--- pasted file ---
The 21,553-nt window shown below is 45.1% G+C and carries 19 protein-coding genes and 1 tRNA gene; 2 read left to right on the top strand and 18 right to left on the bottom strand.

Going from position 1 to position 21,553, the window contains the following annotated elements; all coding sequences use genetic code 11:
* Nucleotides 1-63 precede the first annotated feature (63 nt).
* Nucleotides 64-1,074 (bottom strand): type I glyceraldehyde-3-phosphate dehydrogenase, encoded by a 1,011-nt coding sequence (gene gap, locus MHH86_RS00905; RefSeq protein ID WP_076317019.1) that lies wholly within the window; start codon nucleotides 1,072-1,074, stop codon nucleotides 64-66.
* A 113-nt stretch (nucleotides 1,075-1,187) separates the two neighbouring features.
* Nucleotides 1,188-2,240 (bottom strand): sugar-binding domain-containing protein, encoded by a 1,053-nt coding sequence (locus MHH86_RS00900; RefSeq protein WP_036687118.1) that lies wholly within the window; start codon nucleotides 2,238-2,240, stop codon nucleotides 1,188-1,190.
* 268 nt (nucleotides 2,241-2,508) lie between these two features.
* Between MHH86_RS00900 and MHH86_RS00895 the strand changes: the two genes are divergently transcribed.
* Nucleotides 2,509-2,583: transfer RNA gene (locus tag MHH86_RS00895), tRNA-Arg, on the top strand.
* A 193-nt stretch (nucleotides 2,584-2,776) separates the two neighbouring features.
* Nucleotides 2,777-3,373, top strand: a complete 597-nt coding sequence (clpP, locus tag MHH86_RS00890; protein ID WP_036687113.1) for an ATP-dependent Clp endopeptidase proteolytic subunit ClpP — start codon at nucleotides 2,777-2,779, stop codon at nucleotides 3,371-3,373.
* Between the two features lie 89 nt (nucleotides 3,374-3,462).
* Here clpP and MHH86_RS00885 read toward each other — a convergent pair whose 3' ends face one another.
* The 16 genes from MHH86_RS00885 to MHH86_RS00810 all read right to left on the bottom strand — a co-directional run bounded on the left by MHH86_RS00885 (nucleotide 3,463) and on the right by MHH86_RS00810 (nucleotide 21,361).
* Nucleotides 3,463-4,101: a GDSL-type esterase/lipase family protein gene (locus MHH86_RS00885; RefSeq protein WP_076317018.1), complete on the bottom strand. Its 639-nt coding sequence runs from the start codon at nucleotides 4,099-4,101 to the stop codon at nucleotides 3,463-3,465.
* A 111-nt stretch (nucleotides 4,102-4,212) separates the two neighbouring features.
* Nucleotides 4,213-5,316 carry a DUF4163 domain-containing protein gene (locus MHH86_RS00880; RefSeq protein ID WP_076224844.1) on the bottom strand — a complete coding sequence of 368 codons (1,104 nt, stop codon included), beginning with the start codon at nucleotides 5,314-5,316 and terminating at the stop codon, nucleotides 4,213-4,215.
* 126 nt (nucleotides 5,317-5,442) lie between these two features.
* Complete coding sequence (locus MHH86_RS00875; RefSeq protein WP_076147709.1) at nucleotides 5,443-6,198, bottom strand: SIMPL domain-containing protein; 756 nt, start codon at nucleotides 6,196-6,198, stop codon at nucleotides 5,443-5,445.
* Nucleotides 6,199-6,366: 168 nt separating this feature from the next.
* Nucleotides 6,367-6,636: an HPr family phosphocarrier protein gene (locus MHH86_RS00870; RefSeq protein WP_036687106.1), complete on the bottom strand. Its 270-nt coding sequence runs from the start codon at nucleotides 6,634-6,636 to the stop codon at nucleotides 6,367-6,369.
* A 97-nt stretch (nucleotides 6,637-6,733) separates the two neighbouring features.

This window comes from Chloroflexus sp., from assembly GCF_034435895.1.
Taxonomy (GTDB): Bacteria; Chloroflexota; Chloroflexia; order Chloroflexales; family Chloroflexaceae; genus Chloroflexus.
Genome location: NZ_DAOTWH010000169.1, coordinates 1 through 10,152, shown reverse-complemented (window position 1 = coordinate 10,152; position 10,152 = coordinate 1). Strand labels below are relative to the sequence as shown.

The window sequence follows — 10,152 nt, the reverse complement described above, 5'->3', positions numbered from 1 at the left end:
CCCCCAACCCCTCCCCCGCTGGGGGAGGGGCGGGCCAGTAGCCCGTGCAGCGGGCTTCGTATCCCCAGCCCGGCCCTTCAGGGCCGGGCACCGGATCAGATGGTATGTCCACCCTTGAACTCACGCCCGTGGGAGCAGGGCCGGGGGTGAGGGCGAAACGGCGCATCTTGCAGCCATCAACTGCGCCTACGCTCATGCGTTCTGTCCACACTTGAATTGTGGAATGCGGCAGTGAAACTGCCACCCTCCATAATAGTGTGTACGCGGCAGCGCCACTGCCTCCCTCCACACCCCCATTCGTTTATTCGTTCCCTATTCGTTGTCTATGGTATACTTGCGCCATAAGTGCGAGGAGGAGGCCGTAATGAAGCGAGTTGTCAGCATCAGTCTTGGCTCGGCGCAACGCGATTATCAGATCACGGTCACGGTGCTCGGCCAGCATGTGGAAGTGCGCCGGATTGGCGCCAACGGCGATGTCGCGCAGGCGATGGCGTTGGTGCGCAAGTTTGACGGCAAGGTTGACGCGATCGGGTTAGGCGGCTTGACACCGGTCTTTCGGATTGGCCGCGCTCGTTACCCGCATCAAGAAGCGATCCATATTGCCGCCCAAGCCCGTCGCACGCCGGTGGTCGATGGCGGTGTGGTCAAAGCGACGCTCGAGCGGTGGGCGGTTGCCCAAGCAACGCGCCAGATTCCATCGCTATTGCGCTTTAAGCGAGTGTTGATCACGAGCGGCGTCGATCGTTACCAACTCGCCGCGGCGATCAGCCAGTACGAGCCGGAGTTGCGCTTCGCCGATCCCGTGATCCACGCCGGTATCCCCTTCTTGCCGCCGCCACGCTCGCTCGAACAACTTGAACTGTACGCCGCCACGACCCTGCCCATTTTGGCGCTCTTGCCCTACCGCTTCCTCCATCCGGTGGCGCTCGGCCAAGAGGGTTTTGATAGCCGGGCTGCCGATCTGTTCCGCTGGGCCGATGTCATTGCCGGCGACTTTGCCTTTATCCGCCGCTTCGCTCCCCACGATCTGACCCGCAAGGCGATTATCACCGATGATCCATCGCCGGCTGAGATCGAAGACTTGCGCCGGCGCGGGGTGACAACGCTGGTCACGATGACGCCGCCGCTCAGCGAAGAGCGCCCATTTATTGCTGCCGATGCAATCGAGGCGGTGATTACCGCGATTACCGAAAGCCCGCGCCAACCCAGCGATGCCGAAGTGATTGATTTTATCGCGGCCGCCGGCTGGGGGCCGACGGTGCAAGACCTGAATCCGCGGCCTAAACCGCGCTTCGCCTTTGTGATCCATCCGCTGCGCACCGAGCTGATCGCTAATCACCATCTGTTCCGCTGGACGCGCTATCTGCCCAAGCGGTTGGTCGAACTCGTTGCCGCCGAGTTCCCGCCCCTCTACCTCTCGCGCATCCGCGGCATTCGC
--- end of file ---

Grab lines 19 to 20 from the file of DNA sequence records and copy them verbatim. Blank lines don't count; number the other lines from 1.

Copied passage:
* Complete coding sequence (locus MHH86_RS00875; RefSeq protein WP_076147709.1) at nucleotides 5,443-6,198, bottom strand: SIMPL domain-containing protein; 756 nt, start codon at nucleotides 6,196-6,198, stop codon at nucleotides 5,443-5,445.
* Nucleotides 6,199-6,366: 168 nt separating this feature from the next.